“The Constitution is, after all, the sole and supreme international legal document over this nation and over the other member-states of the EU. Yet it is severely lacking in terms of actual international law. We talk all the time in Euro circles of ‘sovereignty’. It’s there in the preamble – the sovereign nations of the European Union. But we have no codified concept of it. What is sovereignty? We look at the Constitution and we’re none the wiser. What happens to a nation that breaches another’s sovereignty? Well, nothing, because we do not even have a concept of what constitutes a breach of sovereignty. We can hardly ban it, then, can we? We need an international law of sovereignty and jurisdiction.”

    “Some things are, granted, already in the Constitution. The UDoHR covers international human rights law adequately. It and Article VI of the Constitution cover some aspects of international war law too. But the laws of war need fleshing out better. And an area where we are severely lacking is international law of the sea and airspace. We technically have no concept of individual nations’ waters and airspace, nor one of international waters and airspace. I’ll leave it to your imaginations as to what nightmares that legal black hole could throw up. I’ll just say it again. We need an international law of sovereignty and jurisdiction.”

    “Once we have that, we have some of the legal framework for international criminal and civil jurisdiction. International waters and airspace require international courts; as do matters regarding, say, diplomats. Perhaps some other cross-border matters where no single country can claim jurisdiction, although I would strongly advise against going overboard with that. But we would, of course, require international criminal and civil legal codes for that.”

    “The Constitution should also cover matters of international trade and economic affairs. The Framptonian interest rate/tariff dispute last year demonstrated the need for international law to tame the Wild West of regional economics. EU member-states would then be protected from punitive tariffs, currency manipulation, trade barriers, dumping, payment issues, intellectual property and patent issues, and so on. The establishment and enshrinement in the Constitution of agencies covering such issues at a closer level would also be beneficial. And, of course, this would allow the ECoJ to arbitrate in case of international trade and economic disputes.”

    “International law is about having basic rules that govern what sovereign states are and how they interact with each other. At present, we have only the Right of Neutrality, which has only been invoked, as far as I am aware, once in its entire history, and only then by a nation that left the EU that same month; as well as the UDoHR, which imposes upon states. Small wonder that we find people in Europolis clamouring for sticks with which to keep member-states in line – the European Union demands much and offers little. But if European Union membership were to come, as it should do, with international law that defines and defends a state’s sovereignty, on land, in the air, and in the sea, then perhaps there would be no cause for Europolis to whack anybody with a stick. Likewise, if it clearly defined matters of legal jurisdiction and offered international courts for matters that need them. And if it offered them economic and trade protections that provided for a fair and level playing field.”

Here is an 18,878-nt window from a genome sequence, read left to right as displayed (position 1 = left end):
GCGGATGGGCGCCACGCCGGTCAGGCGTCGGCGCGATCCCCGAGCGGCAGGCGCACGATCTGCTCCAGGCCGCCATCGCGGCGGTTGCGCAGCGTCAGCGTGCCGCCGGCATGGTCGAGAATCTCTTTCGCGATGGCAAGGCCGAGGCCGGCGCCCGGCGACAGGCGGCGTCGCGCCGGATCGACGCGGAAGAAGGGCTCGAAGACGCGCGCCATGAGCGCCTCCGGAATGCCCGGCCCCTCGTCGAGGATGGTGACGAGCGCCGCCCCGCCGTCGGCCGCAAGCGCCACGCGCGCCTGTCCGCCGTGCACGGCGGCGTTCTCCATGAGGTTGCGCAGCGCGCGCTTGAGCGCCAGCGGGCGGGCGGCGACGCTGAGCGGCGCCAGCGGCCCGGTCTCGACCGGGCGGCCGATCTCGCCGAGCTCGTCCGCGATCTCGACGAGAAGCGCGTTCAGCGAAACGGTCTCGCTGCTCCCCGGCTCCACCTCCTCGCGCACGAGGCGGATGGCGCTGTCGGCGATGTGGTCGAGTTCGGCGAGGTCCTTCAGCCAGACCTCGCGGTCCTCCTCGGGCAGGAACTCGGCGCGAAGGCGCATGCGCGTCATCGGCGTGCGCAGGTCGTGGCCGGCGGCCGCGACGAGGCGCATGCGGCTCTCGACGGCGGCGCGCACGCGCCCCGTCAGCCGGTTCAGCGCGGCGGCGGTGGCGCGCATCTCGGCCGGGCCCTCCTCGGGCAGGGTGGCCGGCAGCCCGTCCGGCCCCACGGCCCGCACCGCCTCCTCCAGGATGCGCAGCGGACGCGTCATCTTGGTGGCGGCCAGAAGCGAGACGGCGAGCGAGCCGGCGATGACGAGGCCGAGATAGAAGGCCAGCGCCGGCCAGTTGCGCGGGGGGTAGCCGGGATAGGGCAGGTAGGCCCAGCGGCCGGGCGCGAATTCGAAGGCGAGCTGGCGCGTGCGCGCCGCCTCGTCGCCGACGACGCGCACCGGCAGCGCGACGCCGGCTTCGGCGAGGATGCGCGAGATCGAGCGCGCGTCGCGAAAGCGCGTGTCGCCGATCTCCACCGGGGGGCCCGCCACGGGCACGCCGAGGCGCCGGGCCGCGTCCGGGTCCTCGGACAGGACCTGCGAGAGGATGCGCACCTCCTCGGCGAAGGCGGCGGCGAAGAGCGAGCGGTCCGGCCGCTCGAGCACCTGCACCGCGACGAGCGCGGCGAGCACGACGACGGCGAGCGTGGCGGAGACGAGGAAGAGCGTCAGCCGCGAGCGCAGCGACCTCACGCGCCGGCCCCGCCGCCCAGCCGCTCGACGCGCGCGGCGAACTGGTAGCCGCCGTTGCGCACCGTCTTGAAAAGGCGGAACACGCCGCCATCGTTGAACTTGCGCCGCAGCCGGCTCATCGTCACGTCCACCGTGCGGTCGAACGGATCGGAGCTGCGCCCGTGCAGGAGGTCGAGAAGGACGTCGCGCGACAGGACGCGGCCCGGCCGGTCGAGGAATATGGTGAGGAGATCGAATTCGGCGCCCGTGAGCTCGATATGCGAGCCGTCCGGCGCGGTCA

“So I will finish by listing the eight key points of what needs to be done to make the Constitution truly fit for purpose. Something that those of you who’ve fallen asleep in the middle can take home. I would suggest a Constitutional Convention, or something similar, to achieve the following goals:

    1. Reforming the language of the Constitution to clarify what the European Union is;
    2. Reforming the Right of Neutrality into a broader Convention on the Conduct of War;
    3. A Convention on National Jurisdiction and Sovereignty, to be incorporated as an Article in the Constitution;
    4. A Convention on the Law of Treaties, to be incorporated as an Article in the Constitution;
    5. A European Criminal and Civil Code, to be incorporated as an Article in the Constitution;
    6. A European Economic and Trade Accord, to be incorporated as an Article in the Constitution;
    7. Reforming the Article on the European Court of Justice, adding any new responsibilities and clearly delineating them;
    8. Studying other areas, such as security and environmental affairs, to determine whether further action is desirable at a Constitutional level, and if so, taking such action.

    Through such reforms, we can create a Constitution that does what it needs to do as a supreme document of international law, and make European Union membership something that nations will think twice about surrendering. Thank you very much.”